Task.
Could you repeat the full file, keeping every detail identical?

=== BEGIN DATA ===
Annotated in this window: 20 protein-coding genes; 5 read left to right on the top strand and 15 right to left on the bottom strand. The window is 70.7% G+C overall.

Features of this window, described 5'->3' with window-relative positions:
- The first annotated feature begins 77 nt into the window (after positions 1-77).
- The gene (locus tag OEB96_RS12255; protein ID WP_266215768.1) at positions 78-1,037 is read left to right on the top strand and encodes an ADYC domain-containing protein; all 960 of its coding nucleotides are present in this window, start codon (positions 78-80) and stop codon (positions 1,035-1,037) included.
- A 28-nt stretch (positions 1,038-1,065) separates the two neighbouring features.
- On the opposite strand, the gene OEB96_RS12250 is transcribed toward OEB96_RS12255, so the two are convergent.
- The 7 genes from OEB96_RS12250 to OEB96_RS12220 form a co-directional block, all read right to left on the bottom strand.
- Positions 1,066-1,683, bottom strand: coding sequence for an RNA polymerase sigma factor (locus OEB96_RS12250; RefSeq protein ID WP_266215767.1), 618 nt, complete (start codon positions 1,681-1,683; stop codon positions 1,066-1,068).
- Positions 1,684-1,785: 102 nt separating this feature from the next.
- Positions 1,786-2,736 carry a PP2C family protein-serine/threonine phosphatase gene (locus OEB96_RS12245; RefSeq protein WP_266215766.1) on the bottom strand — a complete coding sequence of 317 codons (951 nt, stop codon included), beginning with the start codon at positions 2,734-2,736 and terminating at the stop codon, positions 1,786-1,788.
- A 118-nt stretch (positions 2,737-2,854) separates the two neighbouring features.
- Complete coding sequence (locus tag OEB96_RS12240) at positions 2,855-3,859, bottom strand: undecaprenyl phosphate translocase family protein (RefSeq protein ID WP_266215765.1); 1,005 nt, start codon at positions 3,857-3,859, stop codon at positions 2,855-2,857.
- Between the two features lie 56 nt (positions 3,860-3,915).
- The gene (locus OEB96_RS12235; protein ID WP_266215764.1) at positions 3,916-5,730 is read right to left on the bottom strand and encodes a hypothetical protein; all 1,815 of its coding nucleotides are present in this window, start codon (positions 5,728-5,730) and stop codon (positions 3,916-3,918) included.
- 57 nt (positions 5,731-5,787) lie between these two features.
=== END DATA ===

Annotated in this window: 20 protein-coding genes; 5 read left to right on the top strand and 15 right to left on the bottom strand. The window is 70.7% G+C overall.

Features of this window, described 5'->3' with window-relative positions:
- The first annotated feature begins 77 nt into the window (after positions 1-77).
- The gene (locus tag OEB96_RS12255; protein ID WP_266215768.1) at positions 78-1,037 is read left to right on the top strand and encodes an ADYC domain-containing protein; all 960 of its coding nucleotides are present in this window, start codon (positions 78-80) and stop codon (positions 1,035-1,037) included.
- A 28-nt stretch (positions 1,038-1,065) separates the two neighbouring features.
- On the opposite strand, the gene OEB96_RS12250 is transcribed toward OEB96_RS12255, so the two are convergent.
- The 7 genes from OEB96_RS12250 to OEB96_RS12220 form a co-directional block, all read right to left on the bottom strand.
- Positions 1,066-1,683, bottom strand: coding sequence for an RNA polymerase sigma factor (locus OEB96_RS12250; RefSeq protein ID WP_266215767.1), 618 nt, complete (start codon positions 1,681-1,683; stop codon positions 1,066-1,068).
- Positions 1,684-1,785: 102 nt separating this feature from the next.
- Positions 1,786-2,736 carry a PP2C family protein-serine/threonine phosphatase gene (locus OEB96_RS12245; RefSeq protein WP_266215766.1) on the bottom strand — a complete coding sequence of 317 codons (951 nt, stop codon included), beginning with the start codon at positions 2,734-2,736 and terminating at the stop codon, positions 1,786-1,788.
- A 118-nt stretch (positions 2,737-2,854) separates the two neighbouring features.
- Complete coding sequence (locus tag OEB96_RS12240) at positions 2,855-3,859, bottom strand: undecaprenyl phosphate translocase family protein (RefSeq protein ID WP_266215765.1); 1,005 nt, start codon at positions 3,857-3,859, stop codon at positions 2,855-2,857.
- Between the two features lie 56 nt (positions 3,860-3,915).
- The gene (locus OEB96_RS12235; protein ID WP_266215764.1) at positions 3,916-5,730 is read right to left on the bottom strand and encodes a hypothetical protein; all 1,815 of its coding nucleotides are present in this window, start codon (positions 5,728-5,730) and stop codon (positions 3,916-3,918) included.
- 57 nt (positions 5,731-5,787) lie between these two features.